Hi Aiden, I’m not sure where to go with this now. I can understand your objection, and I can see some validity in that. I am happy to be more careful in things I say about Pharisees, just as I would be careful to avoid racial stereotyping. I appreciate the opportunity to learn that. And I will put a note at the start of this post to clarify my sensitivity to the issues you raise.
But I also feel that you may make more of the objection than may be fair. I’ll just make two brief comments.
The dictionary defines “self righteous” as “believing that your ideas and behaviour are morally better than those of other people”. I think that probably DOES describe the Pharisees as depicted in the gospels, though to be fair, it probably describes me, and maybe you too. After all, if I thought my ideas were wrong, I should change them. Now there may be connotations of being smug or proud that this definition doesn’t pick up, but still I’m not sure the term is as critical or unfair as you may think.
I think the other issue is that I presume you are Jewish, whereas I am christian. It is obvious that we are going to understand the gospels, Jesus, the Pharisees and the disagreements between them in a different way. You yourself have said that Jesus was more liberal than Hillel, who was in turn more liberal than Shammai. That means Jesus, and hence all christians, would be in disagreement with the Pharisees generally, presuming there weren’t many if any that were more liberal than Jesus and in the same teachings. Fundamentally, the Pharisees accepted the Torah, and the rest of the Tanakh, Jesus certainly accepted them too, but said he was coming to fulfil them and set up a new covenant. Thus the Pharisees thinking they were right in God’s eyes is a key barrier to accepting the new covenant. So in a robust manner which I gather was quite normal for first century rabbis, Jesus critiqued the old way the Pharisees represented.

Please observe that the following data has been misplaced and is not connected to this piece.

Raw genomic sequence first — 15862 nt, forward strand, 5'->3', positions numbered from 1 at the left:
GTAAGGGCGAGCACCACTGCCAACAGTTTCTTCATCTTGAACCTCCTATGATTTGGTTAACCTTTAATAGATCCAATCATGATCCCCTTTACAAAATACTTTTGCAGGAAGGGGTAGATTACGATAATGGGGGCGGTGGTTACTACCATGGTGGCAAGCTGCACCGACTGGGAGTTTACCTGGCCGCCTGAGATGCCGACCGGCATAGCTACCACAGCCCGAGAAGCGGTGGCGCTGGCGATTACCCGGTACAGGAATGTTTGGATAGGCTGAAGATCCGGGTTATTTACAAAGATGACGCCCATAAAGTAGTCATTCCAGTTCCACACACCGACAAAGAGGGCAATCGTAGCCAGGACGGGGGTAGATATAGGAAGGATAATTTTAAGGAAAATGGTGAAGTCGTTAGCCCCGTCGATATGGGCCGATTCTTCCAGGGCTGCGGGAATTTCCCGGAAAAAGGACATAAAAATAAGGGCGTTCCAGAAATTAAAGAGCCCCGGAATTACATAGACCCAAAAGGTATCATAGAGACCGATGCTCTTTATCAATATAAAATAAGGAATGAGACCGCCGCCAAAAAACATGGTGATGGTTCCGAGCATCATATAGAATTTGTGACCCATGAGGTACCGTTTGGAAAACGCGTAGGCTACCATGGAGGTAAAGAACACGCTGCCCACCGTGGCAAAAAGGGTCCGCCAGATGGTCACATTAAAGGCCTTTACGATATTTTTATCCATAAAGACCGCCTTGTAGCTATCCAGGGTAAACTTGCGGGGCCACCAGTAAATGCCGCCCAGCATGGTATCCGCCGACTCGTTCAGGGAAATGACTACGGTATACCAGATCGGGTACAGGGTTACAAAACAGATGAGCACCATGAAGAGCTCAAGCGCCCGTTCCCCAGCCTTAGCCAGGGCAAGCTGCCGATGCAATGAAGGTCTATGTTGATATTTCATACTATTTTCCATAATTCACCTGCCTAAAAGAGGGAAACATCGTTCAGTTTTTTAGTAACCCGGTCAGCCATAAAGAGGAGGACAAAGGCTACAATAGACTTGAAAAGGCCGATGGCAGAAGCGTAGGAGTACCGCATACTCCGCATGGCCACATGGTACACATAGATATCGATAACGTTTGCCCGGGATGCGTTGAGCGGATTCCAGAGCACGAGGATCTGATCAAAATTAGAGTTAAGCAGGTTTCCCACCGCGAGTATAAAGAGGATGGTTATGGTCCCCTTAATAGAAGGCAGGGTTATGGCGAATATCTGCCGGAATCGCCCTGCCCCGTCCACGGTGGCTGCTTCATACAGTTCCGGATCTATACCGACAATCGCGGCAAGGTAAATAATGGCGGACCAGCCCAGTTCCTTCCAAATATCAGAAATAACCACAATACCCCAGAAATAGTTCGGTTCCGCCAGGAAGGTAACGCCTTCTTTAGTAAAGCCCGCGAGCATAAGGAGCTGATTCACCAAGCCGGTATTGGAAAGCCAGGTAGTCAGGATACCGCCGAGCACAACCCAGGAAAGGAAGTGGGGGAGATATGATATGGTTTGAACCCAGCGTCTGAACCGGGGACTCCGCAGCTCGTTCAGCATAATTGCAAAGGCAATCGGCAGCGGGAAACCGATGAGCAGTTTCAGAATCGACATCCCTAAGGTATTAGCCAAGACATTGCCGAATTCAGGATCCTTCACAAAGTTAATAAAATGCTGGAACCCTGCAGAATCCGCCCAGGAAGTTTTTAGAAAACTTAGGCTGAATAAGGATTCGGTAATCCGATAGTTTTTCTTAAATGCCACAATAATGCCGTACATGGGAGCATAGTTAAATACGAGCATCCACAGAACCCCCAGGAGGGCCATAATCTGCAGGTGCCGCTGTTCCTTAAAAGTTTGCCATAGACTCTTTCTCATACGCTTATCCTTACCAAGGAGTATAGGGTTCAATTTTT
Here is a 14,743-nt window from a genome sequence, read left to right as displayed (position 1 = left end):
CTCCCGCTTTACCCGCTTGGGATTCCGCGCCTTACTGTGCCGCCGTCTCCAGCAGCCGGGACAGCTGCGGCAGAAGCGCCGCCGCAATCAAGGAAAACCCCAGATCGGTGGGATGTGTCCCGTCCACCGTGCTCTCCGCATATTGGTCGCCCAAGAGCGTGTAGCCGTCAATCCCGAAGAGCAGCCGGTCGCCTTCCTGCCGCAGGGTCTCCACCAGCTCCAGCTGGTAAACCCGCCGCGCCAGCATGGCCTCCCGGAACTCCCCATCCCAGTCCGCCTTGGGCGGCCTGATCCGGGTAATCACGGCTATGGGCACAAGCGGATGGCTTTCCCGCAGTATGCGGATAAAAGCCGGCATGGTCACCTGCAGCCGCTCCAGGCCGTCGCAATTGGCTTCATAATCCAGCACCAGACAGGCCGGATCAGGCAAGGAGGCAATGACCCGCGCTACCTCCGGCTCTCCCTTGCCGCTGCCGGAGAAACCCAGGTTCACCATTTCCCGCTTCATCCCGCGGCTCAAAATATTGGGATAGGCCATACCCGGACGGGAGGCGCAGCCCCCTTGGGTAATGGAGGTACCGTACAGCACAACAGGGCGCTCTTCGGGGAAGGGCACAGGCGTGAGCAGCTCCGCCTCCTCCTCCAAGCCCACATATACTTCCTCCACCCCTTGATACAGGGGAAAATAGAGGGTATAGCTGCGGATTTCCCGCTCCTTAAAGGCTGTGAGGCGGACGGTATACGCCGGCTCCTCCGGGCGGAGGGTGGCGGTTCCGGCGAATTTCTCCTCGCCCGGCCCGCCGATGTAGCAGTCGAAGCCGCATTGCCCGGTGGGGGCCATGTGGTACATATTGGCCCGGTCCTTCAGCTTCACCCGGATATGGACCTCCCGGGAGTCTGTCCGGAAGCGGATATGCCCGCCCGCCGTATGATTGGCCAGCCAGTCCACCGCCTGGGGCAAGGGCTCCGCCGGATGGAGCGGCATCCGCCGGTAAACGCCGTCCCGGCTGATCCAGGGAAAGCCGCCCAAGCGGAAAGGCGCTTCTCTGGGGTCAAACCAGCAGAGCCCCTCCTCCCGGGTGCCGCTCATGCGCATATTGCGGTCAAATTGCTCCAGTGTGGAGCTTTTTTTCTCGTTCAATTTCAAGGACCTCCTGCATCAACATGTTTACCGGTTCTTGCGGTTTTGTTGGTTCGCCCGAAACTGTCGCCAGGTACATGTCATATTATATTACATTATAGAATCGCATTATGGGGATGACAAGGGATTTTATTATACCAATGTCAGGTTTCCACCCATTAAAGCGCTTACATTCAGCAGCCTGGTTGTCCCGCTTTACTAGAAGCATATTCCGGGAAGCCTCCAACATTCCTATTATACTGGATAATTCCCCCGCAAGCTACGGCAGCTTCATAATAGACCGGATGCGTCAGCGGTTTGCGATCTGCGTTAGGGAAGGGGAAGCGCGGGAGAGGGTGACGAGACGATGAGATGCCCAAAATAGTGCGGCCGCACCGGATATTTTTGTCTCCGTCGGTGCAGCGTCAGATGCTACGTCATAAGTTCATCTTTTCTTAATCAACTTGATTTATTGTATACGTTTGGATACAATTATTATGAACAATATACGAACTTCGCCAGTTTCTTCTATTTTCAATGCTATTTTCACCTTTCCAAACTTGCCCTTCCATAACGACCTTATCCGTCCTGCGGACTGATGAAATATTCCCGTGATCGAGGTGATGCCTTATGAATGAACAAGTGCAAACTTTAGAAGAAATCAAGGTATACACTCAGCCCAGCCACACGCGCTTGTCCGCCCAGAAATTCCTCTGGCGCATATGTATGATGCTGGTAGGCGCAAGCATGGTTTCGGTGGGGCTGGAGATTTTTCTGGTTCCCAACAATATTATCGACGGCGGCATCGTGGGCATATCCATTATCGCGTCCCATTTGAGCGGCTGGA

So I respect your view and I appreciate the manner in which you have expressed it. But I think we are going to disagree about the extent that the Pharisees of Jesus’ day were self righteous and on the wrong path.
Do you have more to say on this matter? I have appreciated the opportunity to discuss, and I would enjoy discussing wider issues with you if that was possible. Thanks.
If self-righteousness is so defined, Jesus is no less self-righteous than the Pharisees, since he certainly believed that he was acting correctly (and the same could be said for adherents of most religions). It is unfair to attribute self-righteousness specifically to the Pharisees, particularly when they believed that their rulings were subject to debate and change. Whether the Pharisees should have accepted the “new covenant” remains a matter of debate. Though rabbis often debated then and now, they never insulted each other, and certainly not to the degree that Jesus did in the Woes of the Pharisees.
Hi Aiden, I have appreciated this conversation for it has helped me think through the issues you raise. I will certainly be more careful in the future in the terms that I use (and the articles that I quote). And I have already said what you say here, that anyone who believes they are “right” about an ethical question may be called “self righteous”.
But I think I still have to say that, in my reading of the gospels, there is a significant difference between Jesus and most of the Pharisees, while he was somewhat in agreement with Hillel and some who followed him. Importantly, they were part of the Abrahamic or Mosaic covenant (I’m not sure if I have expressed that correctly, but I trust you will know what I mean) that was built on Torah, and particular ways of applying it. Jesus emphasised the kingdom of God over Torah (which he still valued), forgiveness over justice and law, and a new covenant over the “old” one. (Some historians would contest some of that, but that is my reading.)
The Pharisees were criticised, not always for their adherence to Torah (some were praised for it – Luke 10:25-28 and other places), but for not recognising him as Messiah, that God’s time of change had come in him, and the kingdom or reign of God was being established in a new way.
I wonder how much of that you would accept as historically factual, even if you believe he was mistaken?